This is really wordy. But its got a great point at the bottom. If you can’t get through this wordy doc, then just click right now over to Open Office and check it out. Otherwise, read on about how I found it… This is a real life story of why software piracy is good for Microsoft, and how Microsoft is making a big mistake right now.
I bought a new PC this week. Its nice. I decided to do some video editing, so I got 2.8GHz, 800MHz FSB, 512MB system with an ATI 9000 All-In-Wonder graphics card. Thats a pretty decent card for the video input. I ended up buying the thing in parts, because it was substantially cheaper than the assembled systems. Normally, assembled systems are cheaper these days, but with my fussiness over the DVD writer and the ATI graphics card, I couldn’t find one with the stuff I wanted.
Anyway, it turns out that installing the hardware was the easy part. The hard part was getting Microsoft Windows to work. I wanted to upgrade to Windows XP, and then I stumbled across the no-piracy stuff thats in there. With XP, it turns out that Microsoft requires activation over the network. They know if your key has been used before, and they won’t let you activate if it has. Of course, I was up late at night trying to get the thing installed, so I was using a CD that I got with my laptop (a legal copy, just not for my new machine!). Well, Microsoft was successful in preventing me from getting my installation done. They will let you try the OS for 30 days before they’ll lock you out, but curious me actually set the clock forward 3 months to see what happened when the 30 days was up. Yup – they locked me out !!!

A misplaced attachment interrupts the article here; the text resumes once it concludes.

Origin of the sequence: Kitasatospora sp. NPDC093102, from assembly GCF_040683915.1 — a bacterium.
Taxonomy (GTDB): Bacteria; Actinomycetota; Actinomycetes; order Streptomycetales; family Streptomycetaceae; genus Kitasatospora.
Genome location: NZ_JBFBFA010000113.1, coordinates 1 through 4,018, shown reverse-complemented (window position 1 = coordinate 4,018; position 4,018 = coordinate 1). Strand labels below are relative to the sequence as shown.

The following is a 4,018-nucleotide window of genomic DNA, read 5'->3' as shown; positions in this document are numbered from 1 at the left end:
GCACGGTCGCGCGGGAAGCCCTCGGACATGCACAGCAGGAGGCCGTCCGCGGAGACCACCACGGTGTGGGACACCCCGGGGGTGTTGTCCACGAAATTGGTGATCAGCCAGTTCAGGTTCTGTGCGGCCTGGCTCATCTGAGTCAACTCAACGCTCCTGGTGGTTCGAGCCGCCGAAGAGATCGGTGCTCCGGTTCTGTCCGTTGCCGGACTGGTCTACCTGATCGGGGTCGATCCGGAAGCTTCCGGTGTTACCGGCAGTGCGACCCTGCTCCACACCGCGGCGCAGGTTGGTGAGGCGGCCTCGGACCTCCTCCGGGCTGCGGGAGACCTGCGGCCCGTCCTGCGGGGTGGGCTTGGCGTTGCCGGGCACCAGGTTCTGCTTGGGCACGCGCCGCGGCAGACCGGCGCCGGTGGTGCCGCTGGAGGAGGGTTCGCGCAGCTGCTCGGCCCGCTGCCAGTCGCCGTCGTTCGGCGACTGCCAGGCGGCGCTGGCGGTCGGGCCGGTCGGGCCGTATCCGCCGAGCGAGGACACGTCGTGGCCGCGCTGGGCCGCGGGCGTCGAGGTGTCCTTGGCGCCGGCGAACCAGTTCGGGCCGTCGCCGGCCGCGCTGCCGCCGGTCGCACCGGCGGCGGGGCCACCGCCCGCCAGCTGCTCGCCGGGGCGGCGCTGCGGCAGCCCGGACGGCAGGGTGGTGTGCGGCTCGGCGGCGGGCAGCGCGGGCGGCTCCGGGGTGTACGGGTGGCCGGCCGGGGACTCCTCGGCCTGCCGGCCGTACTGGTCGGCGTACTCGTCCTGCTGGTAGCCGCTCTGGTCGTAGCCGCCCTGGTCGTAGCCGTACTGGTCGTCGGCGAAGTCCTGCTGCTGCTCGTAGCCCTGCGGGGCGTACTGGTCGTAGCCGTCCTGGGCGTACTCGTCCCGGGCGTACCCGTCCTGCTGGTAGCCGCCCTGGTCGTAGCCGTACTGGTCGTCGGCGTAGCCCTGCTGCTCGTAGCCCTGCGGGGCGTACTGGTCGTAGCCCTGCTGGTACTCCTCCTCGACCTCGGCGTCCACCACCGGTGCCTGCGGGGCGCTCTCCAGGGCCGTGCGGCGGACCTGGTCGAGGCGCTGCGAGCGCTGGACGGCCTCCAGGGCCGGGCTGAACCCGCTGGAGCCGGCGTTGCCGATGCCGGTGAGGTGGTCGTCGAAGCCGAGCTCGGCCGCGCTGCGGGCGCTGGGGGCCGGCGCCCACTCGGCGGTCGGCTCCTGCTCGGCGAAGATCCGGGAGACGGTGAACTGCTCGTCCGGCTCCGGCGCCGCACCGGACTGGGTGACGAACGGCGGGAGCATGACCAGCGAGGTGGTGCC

So I got on the phone to MSFT calling the number that was given to me in the activation application from Microsoft. I told them I wanted to buy two copies of WinXP Pro. The nasty woman on the other end of the phone was clearly angry with me. She kept going on about how my license didn’t allow me to install the software. I told her I knew that and I wanted to give her my credit card number so I could pay for two copies. Needless to say, that was beyond her competence.